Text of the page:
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328 PASTRY, PIES AND TARTS.

COCOANUT PIE. No. 1.

ONE-HALF cup desiccated cocoanut soaked in one cupful of milk, two eggs, one small cupful of sugar, butter the size of an egg. This

is for one small-sized pie. Nice with a meringue on top.

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COCOANUT PIE. No. 2,

CUT off the brown part of the cocoanut, grate the white part, mix it with milk and set it on the fire and let it boil slowly eight or ten minutes. To a pound of the grated cocoanut, allow a quart of milk, eight eggs, four tablespoonfuls of sifted white sugar, a glass of wine, a small cracker, pounded fine, two spoonfuls of melted butter and half a nutmeg. The eggs and sugar should be beaten together to a froth, then the wine stirred in. Put them into the milk and cocoanut, which should be first allowed to get quite cool; add the cracker and nutmeg, turn the whole into deep pie plates, with a lining and rim of puff paste. Bake them as soon as turned into the plates.

CHOCOLATE CUSTARD PIE. No. 1.

ONE-QUARTER cake of Baker's chocolate, grated; one pint of boiling water, six eggs, one quart of milk, one-half cupful of white sugar, two teaspoonfuls of vanilla. Dissolve the chocolate in a very little milk, stir into the boiling water and boil three minutes. When nearly cold beat up with this the yolks of all the eggs and the whites of three. Stir this mixture into the milk, season and pour into shells of good paste. When the custard is "set" -but not more than half done spread over it the whites whipped to a froth, with two tablespoonfuls of sugar. You may bake these custards without paste, in a pudding dish or cups set in boiling water.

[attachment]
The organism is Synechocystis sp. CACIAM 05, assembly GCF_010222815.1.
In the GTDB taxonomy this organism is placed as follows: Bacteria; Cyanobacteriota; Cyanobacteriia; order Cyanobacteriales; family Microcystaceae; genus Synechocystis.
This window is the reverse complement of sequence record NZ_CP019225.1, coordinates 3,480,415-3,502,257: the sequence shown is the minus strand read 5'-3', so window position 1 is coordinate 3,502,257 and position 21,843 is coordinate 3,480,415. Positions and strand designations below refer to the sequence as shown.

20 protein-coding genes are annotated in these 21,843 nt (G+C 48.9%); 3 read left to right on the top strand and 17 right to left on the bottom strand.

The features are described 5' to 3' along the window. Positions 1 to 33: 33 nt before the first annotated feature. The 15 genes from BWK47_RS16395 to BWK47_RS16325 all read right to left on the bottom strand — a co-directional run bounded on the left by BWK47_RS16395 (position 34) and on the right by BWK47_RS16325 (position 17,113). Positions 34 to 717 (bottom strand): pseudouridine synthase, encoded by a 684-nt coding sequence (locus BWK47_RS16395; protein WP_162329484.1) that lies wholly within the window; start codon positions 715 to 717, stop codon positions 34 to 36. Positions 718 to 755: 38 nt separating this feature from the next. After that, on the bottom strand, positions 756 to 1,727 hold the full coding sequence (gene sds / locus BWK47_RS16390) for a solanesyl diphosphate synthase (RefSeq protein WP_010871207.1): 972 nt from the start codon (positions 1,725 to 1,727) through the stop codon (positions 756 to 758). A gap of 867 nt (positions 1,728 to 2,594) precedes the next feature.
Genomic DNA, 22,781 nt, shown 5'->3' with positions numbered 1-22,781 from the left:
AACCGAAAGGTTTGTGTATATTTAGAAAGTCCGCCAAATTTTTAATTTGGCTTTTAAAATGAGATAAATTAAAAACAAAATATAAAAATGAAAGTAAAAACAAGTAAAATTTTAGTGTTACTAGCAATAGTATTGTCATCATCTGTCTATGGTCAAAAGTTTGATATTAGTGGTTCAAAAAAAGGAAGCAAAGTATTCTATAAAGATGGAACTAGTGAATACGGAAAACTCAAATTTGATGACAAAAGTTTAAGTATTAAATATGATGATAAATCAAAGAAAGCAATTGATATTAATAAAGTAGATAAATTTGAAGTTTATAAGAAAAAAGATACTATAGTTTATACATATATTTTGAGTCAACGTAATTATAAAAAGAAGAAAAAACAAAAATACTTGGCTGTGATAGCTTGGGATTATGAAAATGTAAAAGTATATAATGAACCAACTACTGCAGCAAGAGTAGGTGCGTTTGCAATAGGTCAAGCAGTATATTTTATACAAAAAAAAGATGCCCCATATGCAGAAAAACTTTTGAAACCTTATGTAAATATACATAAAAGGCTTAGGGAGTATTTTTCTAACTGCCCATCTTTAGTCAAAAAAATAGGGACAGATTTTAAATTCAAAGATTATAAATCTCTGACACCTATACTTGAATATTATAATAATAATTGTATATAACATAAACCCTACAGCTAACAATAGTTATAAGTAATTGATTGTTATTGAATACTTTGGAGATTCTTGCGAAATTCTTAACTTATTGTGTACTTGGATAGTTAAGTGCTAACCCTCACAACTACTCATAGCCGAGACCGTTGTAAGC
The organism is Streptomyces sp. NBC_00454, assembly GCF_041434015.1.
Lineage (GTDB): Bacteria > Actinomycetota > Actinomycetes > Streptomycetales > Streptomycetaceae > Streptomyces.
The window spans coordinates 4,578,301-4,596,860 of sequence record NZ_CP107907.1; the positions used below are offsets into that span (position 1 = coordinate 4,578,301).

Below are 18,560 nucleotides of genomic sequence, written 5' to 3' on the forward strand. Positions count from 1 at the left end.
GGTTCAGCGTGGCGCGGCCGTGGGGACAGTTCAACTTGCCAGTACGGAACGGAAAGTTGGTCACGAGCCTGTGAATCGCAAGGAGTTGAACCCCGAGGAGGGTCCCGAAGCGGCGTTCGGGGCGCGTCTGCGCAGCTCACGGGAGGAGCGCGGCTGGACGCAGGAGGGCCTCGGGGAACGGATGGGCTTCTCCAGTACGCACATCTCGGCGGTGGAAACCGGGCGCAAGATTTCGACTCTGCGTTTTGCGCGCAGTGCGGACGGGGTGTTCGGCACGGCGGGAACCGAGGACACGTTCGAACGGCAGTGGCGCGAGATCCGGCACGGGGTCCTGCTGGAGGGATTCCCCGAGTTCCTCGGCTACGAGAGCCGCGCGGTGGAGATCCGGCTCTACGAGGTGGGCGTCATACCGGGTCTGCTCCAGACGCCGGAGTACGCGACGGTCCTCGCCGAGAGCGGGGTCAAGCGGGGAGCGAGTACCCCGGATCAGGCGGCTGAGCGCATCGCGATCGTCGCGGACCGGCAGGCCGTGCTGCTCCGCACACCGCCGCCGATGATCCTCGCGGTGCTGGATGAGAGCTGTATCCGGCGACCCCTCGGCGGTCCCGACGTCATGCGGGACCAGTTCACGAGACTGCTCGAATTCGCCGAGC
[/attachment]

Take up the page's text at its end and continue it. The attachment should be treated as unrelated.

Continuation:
CHOCOLATE PIE. No. 2.

PUT some grated chocolate into a basin and place on the back of the stove and let it melt (do not add any water to it) ; beat one egg and some sugar in it; when melted, spread this on the top of a custard pie. Lovers of chocolate will like this.

LEMON PIE. No. 1. (Superior.)

TAKE a deep dish, grate into it the outside of the rind of two lemons; add to that a cup and a half of white sugar, two heaping tablespoonfuls of unsifted flour, or one of cornstarch ; stir it well to-

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